After we are awakened and brought to life, remnants of our old lives may still hang on our bodies.
- Anne Reed
A short time before Jesus would be crucified, He went to Bethany to visit Lazarus – a man He knew and loved. But Lazarus was dead. And Jesus knew he was dead before He got there.
Lazarus’ sisters had sent messengers to Jesus telling Him their brother was sick, but He delayed going to them. Two more days Jesus waited before beginning His journey to Bethany. It seemed so cold, so uncaring, so strange.
When Jesus was finally ready to get on the road, He told His disciples, “Lazarus is dead, and I am glad for your sakes that I was not there, so that you may believe; but let us go to him” (John 11:14-15).
By the time Jesus and His disciples arrived, Lazarus had been dead for four long, agonizing, grief-filled days. Many Jews in that day believed that the soul only remained near a body for three days.
All hope was lost.
When Jesus spoke His command to roll the stone away from the entrance of the tomb where Lazarus had been laid, Martha, with her usual straightforwardness, protested: “Lord, he has been dead for four days. The smell will be terrible” (John 11:39).
“Then Jesus looked up to heaven and said, ‘Father, thank you for hearing Me. You always hear Me, but I said it out loud for the sake of all these people standing here, so that they will believe You sent me.’
“Then Jesus shouted, ‘Lazarus, come out!’ And the dead man came out …” (John 11:41-44).
I’ve often wondered if, in fact, Lazarus did physically overwhelm his loved ones with the stench of death as he stepped into their presence. When a body “un-decays” does it “un-stink?” Surely the linen cloths encapsulating his body reeked of death.
The story continues, “[H]is hands and feet bound in grave clothes, his face wrapped in a headcloth. Jesus told them, “Unwrap him and let him go!” (John 11:44).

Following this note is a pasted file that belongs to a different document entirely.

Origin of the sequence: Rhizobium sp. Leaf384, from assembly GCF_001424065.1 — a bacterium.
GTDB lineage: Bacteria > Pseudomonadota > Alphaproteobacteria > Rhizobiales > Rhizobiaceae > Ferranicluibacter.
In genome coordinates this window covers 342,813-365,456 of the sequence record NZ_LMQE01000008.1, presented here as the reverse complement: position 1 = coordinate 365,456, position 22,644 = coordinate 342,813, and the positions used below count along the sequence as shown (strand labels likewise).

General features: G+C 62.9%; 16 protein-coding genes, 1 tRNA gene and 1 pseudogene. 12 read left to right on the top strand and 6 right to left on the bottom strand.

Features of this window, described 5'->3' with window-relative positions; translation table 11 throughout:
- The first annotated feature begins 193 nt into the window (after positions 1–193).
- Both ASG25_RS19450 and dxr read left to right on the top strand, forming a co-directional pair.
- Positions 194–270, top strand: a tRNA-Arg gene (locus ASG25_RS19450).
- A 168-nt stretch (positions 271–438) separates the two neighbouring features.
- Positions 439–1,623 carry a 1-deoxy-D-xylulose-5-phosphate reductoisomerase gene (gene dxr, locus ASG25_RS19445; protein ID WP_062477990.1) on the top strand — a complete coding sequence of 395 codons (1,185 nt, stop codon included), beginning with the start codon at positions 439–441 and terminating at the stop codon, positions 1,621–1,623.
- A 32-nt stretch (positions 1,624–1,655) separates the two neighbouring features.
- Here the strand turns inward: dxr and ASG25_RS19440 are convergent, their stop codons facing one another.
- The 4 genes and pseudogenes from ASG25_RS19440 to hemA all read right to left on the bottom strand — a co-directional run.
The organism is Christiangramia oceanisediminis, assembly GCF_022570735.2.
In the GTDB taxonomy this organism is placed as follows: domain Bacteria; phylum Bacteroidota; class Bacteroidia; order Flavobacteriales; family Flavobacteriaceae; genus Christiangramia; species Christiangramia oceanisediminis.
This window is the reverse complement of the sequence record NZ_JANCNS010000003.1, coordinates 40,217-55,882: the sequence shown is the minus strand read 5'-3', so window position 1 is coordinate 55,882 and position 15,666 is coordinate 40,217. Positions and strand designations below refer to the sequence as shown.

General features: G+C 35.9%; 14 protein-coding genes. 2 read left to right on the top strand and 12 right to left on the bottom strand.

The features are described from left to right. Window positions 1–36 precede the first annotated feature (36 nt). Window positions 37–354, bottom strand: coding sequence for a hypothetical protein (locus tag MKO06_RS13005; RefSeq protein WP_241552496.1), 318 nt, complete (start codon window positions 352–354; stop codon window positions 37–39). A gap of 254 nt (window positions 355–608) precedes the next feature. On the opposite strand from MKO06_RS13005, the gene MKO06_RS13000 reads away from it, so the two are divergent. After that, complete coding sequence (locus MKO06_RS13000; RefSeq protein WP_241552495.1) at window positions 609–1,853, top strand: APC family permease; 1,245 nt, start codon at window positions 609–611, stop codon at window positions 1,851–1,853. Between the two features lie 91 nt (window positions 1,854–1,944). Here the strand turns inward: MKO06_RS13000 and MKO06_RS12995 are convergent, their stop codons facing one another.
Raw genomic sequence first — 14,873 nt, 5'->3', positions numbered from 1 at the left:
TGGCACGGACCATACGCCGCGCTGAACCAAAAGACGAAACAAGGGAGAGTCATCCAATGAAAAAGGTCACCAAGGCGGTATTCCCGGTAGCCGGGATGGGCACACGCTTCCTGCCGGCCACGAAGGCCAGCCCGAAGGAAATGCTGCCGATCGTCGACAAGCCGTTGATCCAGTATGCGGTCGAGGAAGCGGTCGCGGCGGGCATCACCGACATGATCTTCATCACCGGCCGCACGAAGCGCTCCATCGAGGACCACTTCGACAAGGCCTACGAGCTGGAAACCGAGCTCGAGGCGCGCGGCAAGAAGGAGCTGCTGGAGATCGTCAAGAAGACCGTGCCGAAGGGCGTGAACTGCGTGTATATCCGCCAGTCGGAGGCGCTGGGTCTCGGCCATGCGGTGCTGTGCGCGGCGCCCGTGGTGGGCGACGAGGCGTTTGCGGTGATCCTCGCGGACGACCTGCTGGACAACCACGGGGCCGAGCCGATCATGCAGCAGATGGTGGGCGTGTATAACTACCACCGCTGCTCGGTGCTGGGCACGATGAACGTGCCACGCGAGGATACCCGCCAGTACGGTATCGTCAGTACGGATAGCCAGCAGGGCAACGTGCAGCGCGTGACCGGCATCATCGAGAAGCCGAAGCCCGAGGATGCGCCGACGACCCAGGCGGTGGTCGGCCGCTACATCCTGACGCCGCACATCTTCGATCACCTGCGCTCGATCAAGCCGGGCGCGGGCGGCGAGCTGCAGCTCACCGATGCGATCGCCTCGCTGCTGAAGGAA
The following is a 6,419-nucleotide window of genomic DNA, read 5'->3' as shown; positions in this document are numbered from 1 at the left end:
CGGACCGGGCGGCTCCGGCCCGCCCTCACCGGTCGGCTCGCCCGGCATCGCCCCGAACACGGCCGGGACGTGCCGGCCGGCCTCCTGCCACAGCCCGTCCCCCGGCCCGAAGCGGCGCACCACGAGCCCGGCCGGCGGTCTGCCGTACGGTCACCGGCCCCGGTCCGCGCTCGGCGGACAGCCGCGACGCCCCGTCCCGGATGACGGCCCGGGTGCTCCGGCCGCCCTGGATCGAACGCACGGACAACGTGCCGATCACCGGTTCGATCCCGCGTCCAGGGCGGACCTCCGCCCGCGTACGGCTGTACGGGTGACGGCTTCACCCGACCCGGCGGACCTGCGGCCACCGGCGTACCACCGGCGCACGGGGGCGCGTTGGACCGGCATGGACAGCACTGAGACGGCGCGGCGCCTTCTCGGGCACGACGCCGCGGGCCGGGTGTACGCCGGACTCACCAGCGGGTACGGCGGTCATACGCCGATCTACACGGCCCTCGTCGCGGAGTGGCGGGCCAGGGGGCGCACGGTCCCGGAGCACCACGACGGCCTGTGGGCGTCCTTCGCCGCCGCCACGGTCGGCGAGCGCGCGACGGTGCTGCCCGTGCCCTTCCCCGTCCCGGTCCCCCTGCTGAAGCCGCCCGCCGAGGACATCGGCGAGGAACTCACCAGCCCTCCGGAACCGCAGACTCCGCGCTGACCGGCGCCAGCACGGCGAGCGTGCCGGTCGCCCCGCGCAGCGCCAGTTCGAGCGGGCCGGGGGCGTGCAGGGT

With just three simple words, Jesus had just raised a dead man to life. Surely He could have spoken just one more word to loosen and demolish the remnants of death. Instead, He asked men and women standing nearby to remove physically the burial wrappings.
What a picture of Christian love – a supportive and celebratory expression!
After we are awakened and brought to life, remnants of our old lives may still hang on our bodies. And without the patience, help, and encouragement of other believers, we could just stand there unable to move forward to live truly in freedom. Old thinking patterns, doubts, fears, and shame can both blind and bind.
But we are called to walk in the light, as He is in the light, to renew our minds in the truth. And we are called to encourage one another and build one another up, to help each other fulfil this passage from Ephesians 4:17-24:
Since you have heard about Jesus and have learned the truth that comes from him, throw off your old sinful nature and your former way of life, which is corrupted by lust and deception. Instead, let the Spirit renew your thoughts and attitudes. Put on your new nature, created to be like God—truly righteous and holy.
Jesus is the One who miraculously raises the deadest of dead to new and beautiful life. The most corrupt, decaying, hopeless soul is retrievable and lovable. And He calls us to come alongside awakened souls, to “unwrap them and let them go.”